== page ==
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Phagocytic function of tumor-associated macrophages as a key determinant of tumor progression control: a review
  1. Marc Lecoultre1,2,
  2. Valérie Dutoit1,2,3 and
  3. Paul R Walker1,2
  1. 1 Faculty of Medicine, University of Geneva, Geneva, Switzerland
  2. 2 Center for Translational Research in Onco-Hematology, University of Geneva, Geneva, Switzerland
  3. 3 Faculty of Medicine, Laboratory of Tumor Immunology and Center of Oncology, Geneva University Hospital, Geneva, Switzerland
  1. Correspondence to Dr Paul R Walker; Paul.Walker{at}unige.ch

Abstract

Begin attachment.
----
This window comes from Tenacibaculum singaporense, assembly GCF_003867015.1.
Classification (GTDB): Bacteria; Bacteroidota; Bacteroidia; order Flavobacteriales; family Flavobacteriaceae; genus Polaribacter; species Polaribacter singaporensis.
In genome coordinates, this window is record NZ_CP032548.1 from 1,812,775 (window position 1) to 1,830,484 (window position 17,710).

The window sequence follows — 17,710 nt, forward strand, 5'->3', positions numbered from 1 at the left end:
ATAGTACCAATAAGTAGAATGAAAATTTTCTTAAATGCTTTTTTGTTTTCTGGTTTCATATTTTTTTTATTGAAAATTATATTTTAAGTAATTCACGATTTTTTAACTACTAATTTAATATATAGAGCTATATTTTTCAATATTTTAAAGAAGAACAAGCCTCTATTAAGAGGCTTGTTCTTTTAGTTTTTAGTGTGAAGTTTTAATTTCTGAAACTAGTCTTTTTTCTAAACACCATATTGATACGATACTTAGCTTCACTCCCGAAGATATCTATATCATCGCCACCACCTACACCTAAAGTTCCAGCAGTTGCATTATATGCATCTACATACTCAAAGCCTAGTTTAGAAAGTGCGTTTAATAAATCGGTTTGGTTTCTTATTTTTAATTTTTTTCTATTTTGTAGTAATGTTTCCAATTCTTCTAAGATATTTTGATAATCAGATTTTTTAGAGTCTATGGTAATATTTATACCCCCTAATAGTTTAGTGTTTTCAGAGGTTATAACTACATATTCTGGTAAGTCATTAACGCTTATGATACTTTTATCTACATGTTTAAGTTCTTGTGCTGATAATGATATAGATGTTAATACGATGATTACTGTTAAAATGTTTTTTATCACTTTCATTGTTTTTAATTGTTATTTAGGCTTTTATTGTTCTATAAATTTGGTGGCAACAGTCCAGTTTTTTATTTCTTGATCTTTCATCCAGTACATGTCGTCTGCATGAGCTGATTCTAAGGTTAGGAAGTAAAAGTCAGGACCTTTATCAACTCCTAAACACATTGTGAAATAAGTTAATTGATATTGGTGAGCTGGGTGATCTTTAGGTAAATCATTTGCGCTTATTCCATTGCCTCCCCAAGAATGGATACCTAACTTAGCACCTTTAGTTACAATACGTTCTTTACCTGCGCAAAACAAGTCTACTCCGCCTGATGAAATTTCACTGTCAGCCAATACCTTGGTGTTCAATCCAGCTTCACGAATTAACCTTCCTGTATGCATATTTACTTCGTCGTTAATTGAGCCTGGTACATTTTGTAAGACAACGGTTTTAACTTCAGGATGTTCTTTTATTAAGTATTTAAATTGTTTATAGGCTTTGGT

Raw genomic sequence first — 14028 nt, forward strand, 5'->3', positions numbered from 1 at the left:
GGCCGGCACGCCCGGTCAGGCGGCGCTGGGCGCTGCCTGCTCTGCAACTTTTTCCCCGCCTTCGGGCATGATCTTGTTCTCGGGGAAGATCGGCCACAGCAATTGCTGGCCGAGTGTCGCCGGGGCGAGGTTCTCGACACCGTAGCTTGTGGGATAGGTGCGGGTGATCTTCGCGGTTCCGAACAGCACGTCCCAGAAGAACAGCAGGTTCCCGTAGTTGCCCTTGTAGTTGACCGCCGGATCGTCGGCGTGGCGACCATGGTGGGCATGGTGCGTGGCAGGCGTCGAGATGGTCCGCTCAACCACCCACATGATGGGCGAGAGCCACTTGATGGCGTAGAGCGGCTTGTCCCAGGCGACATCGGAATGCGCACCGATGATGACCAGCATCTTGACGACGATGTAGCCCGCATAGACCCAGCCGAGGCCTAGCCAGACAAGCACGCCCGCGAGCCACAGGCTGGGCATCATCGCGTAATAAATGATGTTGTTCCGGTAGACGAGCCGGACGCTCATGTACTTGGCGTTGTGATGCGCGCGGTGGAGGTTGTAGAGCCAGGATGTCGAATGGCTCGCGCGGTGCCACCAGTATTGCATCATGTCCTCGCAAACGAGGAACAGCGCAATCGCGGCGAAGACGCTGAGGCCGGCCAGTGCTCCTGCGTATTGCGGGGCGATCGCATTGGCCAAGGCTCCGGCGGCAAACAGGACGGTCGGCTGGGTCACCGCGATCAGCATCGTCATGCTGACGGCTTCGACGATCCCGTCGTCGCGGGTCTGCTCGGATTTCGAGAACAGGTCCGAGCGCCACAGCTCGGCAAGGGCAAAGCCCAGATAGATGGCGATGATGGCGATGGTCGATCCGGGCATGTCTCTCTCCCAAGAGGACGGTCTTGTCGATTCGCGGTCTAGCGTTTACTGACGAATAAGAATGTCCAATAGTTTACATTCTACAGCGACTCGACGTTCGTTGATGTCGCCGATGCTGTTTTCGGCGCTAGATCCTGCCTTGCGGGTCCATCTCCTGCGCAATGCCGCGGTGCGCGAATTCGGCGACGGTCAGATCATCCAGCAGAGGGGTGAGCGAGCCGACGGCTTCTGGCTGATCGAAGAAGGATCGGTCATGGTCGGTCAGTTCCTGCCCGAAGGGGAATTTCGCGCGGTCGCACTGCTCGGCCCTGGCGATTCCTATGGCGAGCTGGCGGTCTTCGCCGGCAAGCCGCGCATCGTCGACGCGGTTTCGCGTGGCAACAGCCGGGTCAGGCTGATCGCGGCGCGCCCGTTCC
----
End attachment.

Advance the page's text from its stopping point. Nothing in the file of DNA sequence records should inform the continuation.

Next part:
Tumor-associated macrophage (TAM) phagocytic activity is emerging as a new mechanism to harness for cancer treatment. Currently, many approaches are investigated at the preclinical level and some modalities have now reached clinical trials, including the targeting of the phagocytosis inhibitor CD47. The rationale for increasing TAM phagocytic activity is to improve innate anticancer immunity, and to promote T-cell mediated adaptive immune responses. In this context, a clear understanding of the impact of TAM phagocytosis on both innate and adaptive immunity is critical. Indeed, uncertainties persist regarding the capacity of TAM to present tumor antigens to CD8 T cells by cross-presentation. This process is critical for an optimal cytotoxic T-cell immune response and can be mediated by dendritic cells but also potentially by macrophages. In addition, the engulfment of cancer cells affects TAM functionality, as apoptotic cell uptake (a process termed efferocytosis) promotes macrophage anti-inflammatory functions. Because of the abundance of TAM in most solid tumors and the common use of apoptosis inducers such as radiotherapy to treat patients with cancer, efferocytosis potentially affects the overall immune balance within the tumor microenvironment (TME). In this review, we will discuss how cancer cell phagocytosis by TAM impacts antitumor immunity. First, we will focus on the potential of the phagocytic activity of TAM per se to control tumor progression. Second, we will examine the potential of TAM to act as antigen presenting cells for tumor specific CD8 T cells, considering the different characteristics of this process in the tumor tissue and at the molecular level. Finally, we will see how phagocytosis and efferocytosis affect TAM functionality and how these mechanisms impact on antitumor immunity. A better understanding of these aspects will enable us to better predict and interpret the consequences of cancer therapies on the immune status of the TME. Future cancer treatment regimens can thereby be designed to not only impact directly on cancer cells, but also to favorably modulate TAM phagocytic activity to benefit from the potential of this central immune player to achieve more potent therapeutic efficacy.